Michelangelo, Leonardo, Donatello and Raphael. Do you recognize that list of names? What if I add in Shredder?
If you are around the same age as me, or if you have children my age, chances are you will recognize that grouping of names from a cartoon called, “The Teenage Mutant Ninja Turtles.” Or, it could be you recognize it because you have young children now. I believe the show is attempting a comeback of sorts.
But, these were the actual names I gave to my pet turtles that my husband and I rescued nearly two years ago.
The first four were stink pot turtles. That is an actual type of turtle. You can look it up. Shredder had only been with us for a year. He was an alligator snapping turtle.
During their time with us, they lived in an elaborate 40 gallon breeder fish tank that had caves and bridges that we constructed for them out of river stones.
When I would tell people that we had a pet snapping turtle, they would just look at me in disbelief. Especially since this type of turtle is the largest freshwater turtle in the world. However, our Shredder was barely the size of my fist when we found him.
Of course, during the course of a year, Shredder had more than doubled in size. He looked pretty ferocious. I don't think he realized this.
All five of these little guys were surprisingly friendly. My entire family was extraordinarily attached to them. They would beg for food like puppies. It's as if they could hear the clicking sounds when you opened their food container. At which point, they would crawl out of their respective caves and stretch their incredibly long necks to the surface of the water in anticipation.
Donatello, the largest stink pot of the bunch, would sun himself on top of the caves and stretch his neck out so I could pet him.
It was an incredible experience. But, we've always known that they couldn't stay with us forever.
The idea was to keep them until they were big enough to be safely released at a pond on my father's farm.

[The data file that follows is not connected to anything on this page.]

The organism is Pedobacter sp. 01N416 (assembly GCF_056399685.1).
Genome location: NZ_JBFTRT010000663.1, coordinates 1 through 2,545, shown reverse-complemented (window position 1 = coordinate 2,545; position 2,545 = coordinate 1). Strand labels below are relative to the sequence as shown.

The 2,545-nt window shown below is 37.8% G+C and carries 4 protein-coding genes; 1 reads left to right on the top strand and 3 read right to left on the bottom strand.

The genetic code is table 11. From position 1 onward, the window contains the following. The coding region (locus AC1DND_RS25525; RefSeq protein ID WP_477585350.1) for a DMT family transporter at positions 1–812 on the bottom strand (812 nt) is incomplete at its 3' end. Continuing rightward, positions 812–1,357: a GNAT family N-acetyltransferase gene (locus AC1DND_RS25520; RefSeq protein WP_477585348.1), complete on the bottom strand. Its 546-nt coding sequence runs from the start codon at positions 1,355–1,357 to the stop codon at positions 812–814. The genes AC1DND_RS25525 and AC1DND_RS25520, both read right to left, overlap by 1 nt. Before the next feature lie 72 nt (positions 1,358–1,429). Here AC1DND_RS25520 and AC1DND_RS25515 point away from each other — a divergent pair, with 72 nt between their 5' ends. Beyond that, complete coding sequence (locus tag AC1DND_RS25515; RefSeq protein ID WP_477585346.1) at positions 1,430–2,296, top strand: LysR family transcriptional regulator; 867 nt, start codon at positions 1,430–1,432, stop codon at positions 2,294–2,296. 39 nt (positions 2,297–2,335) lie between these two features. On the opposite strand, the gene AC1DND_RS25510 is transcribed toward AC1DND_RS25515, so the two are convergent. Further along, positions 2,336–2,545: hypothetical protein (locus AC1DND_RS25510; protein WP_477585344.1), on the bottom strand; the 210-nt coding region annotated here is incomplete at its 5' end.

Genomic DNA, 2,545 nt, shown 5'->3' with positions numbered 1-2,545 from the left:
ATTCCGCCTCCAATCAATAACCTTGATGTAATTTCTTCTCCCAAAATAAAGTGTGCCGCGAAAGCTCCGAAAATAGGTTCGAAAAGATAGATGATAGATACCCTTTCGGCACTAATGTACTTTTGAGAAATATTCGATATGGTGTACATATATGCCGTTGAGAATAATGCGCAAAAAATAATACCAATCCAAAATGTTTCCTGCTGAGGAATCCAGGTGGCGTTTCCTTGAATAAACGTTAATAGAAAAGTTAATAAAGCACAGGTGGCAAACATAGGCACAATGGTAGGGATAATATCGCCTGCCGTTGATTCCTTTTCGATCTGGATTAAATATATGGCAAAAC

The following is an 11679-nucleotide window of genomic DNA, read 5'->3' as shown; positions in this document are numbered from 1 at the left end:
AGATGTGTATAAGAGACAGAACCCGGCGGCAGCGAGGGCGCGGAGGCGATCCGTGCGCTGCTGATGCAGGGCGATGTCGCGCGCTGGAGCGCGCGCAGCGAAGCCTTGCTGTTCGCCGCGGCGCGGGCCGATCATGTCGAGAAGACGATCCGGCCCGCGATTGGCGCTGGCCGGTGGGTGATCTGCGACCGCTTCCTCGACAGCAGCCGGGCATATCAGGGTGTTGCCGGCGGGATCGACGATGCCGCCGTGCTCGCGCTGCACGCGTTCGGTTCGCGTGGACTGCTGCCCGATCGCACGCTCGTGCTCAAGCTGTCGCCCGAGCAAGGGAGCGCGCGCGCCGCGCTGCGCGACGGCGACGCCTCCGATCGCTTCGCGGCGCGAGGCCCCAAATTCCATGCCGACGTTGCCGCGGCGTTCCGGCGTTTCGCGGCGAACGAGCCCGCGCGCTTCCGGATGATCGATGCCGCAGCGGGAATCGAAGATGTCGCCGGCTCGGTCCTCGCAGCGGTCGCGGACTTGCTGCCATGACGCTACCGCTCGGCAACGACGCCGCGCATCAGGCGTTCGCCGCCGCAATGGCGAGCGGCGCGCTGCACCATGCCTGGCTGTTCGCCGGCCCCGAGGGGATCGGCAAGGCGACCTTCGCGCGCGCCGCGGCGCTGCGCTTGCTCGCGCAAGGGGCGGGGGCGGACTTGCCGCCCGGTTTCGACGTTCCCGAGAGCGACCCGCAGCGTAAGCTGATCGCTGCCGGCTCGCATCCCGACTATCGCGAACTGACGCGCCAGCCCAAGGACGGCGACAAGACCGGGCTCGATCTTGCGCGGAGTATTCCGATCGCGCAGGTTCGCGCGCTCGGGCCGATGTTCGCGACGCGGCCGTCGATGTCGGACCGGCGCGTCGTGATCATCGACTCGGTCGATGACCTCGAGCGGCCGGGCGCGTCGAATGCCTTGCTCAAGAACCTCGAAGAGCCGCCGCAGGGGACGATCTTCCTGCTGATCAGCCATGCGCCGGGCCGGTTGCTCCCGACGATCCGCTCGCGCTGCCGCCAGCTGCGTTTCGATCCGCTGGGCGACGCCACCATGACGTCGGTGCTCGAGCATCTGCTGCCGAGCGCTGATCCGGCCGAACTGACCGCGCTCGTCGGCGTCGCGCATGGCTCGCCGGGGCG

When Shredder was so big that he was carrying part of the cave rocks around on his back, we knew it was time. The 40 gallon tank seemed to shrink drastically as the turtles grew. They were healthy. The weather was warming back up.
As we were gathering them up and securing them safely for transport, I was constructing a million excuses in my mind why we should not let them go. I thought, the weather is consistently warm; they will have trouble finding food; they are too tame; we could keep them for a few more months. Never in my life did I imagine that I would have felt so attached.
However, there were also reasons that kept creeping back in my heart to let me know that releasing them would be the right thing to do. They deserved freedom. They deserved to find mates and to live out their turtle adult lives like turtles were meant to do. They deserved a great big body of water and multiple places to make a home.
Needless to say, I was conflicted.
Sometimes, when we care for something or someone, we want to protect them. We want to shelter them and keep them safe. We want to provide everything they need. We want to keep them in confines of security for as long as we can. Rarely does it occur to us that this is really a selfish thing. We make personal sacrifices in order to provide this safe environment and in our guts we feel as if it is all done out of love. And, I'm not saying that isn't.
But, here's the thing, when we do this we rob the thing/person we love of the right to live freely. We rob them of independence. We rob them of experience.
You've heard the adage, “If you love something, set it free.” Well, it's a lot like that. Except, that “something” or “someone” never fell under our possession to begin with.
Sure, there are times when people and things may need to be dependent upon others for their very survival. This is the state that we originally found the turtles in. But, our task, as caregivers, is not to think that span of time means that we are in possession. It means that we are helpers. To help in a situation like this, is to assist in readying someone (or thing) to eventually care for themselves and subsequently gain independence.
The scary part is once they reach the stage of independence, they also gain the right to make mistakes, encounter dangers, and be hurt. But, in these mistakes, dangers, hurts lie some of the most precious gems of life, as hard as it is to understand.
We did release the turtles. We said our goodbyes and I probably cried more than I should have. Then, we lined them up at the edge of this beautiful pond and watched as they each took steps toward the water on their own.
The water was shallow enough at the edge that we could see how they would react. It was if they had just entered Turtle Disneyland. I cried some more. But, the weight of my tears were offset by the knowledge that they would now live freely. The depth of my fears about them getting sick or hurt was balanced by the heights of living I knew they would experience.
In life, we truly own nothing. We certainly do not “have” people or living things. We only cross paths for a blessed and sometimes short amount of time. And then, that time moves on.
(From L to R) Shredder, Raphael, Donatello, Michelangelo, Leonardo right before finding their way to the pond.